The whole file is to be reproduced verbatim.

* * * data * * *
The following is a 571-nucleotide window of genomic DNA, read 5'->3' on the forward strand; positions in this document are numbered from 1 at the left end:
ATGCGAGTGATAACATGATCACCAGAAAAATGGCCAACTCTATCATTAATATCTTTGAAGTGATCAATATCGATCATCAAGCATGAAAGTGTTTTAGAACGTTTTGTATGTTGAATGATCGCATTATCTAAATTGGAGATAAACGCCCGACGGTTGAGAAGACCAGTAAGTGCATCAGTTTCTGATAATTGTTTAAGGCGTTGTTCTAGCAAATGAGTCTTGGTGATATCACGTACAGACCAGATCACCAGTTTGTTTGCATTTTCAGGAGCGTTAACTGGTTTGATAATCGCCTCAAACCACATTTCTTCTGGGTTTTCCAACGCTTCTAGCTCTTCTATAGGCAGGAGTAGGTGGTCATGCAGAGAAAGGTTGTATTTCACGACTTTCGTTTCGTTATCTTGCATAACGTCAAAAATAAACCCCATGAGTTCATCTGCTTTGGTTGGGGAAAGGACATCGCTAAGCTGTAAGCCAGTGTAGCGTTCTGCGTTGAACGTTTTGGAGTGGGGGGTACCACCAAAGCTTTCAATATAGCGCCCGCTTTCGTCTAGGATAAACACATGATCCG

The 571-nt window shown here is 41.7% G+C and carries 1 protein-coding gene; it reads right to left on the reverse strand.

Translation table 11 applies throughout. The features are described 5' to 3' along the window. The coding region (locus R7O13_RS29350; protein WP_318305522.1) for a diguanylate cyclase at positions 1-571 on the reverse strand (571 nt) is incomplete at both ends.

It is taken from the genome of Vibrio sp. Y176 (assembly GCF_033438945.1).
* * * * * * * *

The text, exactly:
The following is a 571-nucleotide window of genomic DNA, read 5'->3' on the forward strand; positions in this document are numbered from 1 at the left end:
ATGCGAGTGATAACATGATCACCAGAAAAATGGCCAACTCTATCATTAATATCTTTGAAGTGATCAATATCGATCATCAAGCATGAAAGTGTTTTAGAACGTTTTGTATGTTGAATGATCGCATTATCTAAATTGGAGATAAACGCCCGACGGTTGAGAAGACCAGTAAGTGCATCAGTTTCTGATAATTGTTTAAGGCGTTGTTCTAGCAAATGAGTCTTGGTGATATCACGTACAGACCAGATCACCAGTTTGTTTGCATTTTCAGGAGCGTTAACTGGTTTGATAATCGCCTCAAACCACATTTCTTCTGGGTTTTCCAACGCTTCTAGCTCTTCTATAGGCAGGAGTAGGTGGTCATGCAGAGAAAGGTTGTATTTCACGACTTTCGTTTCGTTATCTTGCATAACGTCAAAAATAAACCCCATGAGTTCATCTGCTTTGGTTGGGGAAAGGACATCGCTAAGCTGTAAGCCAGTGTAGCGTTCTGCGTTGAACGTTTTGGAGTGGGGGGTACCACCAAAGCTTTCAATATAGCGCCCGCTTTCGTCTAGGATAAACACATGATCCG

The 571-nt window shown here is 41.7% G+C and carries 1 protein-coding gene; it reads right to left on the reverse strand.

Translation table 11 applies throughout. The features are described 5' to 3' along the window. The coding region (locus R7O13_RS29350; protein WP_318305522.1) for a diguanylate cyclase at positions 1-571 on the reverse strand (571 nt) is incomplete at both ends.

It is taken from the genome of Vibrio sp. Y176 (assembly GCF_033438945.1).